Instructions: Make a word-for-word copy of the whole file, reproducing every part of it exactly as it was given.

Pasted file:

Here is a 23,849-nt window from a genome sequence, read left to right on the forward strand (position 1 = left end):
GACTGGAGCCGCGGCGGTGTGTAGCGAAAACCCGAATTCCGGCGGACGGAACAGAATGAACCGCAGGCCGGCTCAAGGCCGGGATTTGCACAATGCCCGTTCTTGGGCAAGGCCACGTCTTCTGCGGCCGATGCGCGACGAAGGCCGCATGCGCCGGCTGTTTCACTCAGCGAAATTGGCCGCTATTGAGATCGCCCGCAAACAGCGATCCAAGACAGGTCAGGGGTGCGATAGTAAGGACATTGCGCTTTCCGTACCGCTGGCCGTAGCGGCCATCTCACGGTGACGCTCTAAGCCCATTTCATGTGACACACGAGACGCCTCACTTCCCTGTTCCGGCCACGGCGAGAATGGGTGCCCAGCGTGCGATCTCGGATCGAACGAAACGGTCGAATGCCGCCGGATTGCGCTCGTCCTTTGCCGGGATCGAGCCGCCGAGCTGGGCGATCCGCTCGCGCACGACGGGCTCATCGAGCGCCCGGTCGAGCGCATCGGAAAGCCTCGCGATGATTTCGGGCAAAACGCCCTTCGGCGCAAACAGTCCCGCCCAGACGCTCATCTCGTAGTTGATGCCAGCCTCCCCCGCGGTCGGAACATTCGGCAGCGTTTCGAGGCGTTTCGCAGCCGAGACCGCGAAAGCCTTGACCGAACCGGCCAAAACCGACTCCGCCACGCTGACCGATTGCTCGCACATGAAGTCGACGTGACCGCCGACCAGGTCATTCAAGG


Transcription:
Here is a 23,849-nt window from a genome sequence, read left to right on the forward strand (position 1 = left end):
GACTGGAGCCGCGGCGGTGTGTAGCGAAAACCCGAATTCCGGCGGACGGAACAGAATGAACCGCAGGCCGGCTCAAGGCCGGGATTTGCACAATGCCCGTTCTTGGGCAAGGCCACGTCTTCTGCGGCCGATGCGCGACGAAGGCCGCATGCGCCGGCTGTTTCACTCAGCGAAATTGGCCGCTATTGAGATCGCCCGCAAACAGCGATCCAAGACAGGTCAGGGGTGCGATAGTAAGGACATTGCGCTTTCCGTACCGCTGGCCGTAGCGGCCATCTCACGGTGACGCTCTAAGCCCATTTCATGTGACACACGAGACGCCTCACTTCCCTGTTCCGGCCACGGCGAGAATGGGTGCCCAGCGTGCGATCTCGGATCGAACGAAACGGTCGAATGCCGCCGGATTGCGCTCGTCCTTTGCCGGGATCGAGCCGCCGAGCTGGGCGATCCGCTCGCGCACGACGGGCTCATCGAGCGCCCGGTCGAGCGCATCGGAAAGCCTCGCGATGATTTCGGGCAAAACGCCCTTCGGCGCAAACAGTCCCGCCCAGACGCTCATCTCGTAGTTGATGCCAGCCTCCCCCGCGGTCGGAACATTCGGCAGCGTTTCGAGGCGTTTCGCAGCCGAGACCGCGAAAGCCTTGACCGAACCGGCCAAAACCGACTCCGCCACGCTGACCGATTGCTCGCACATGAAGTCGACGTGACCGCCGACCAGGTCATTCAAGG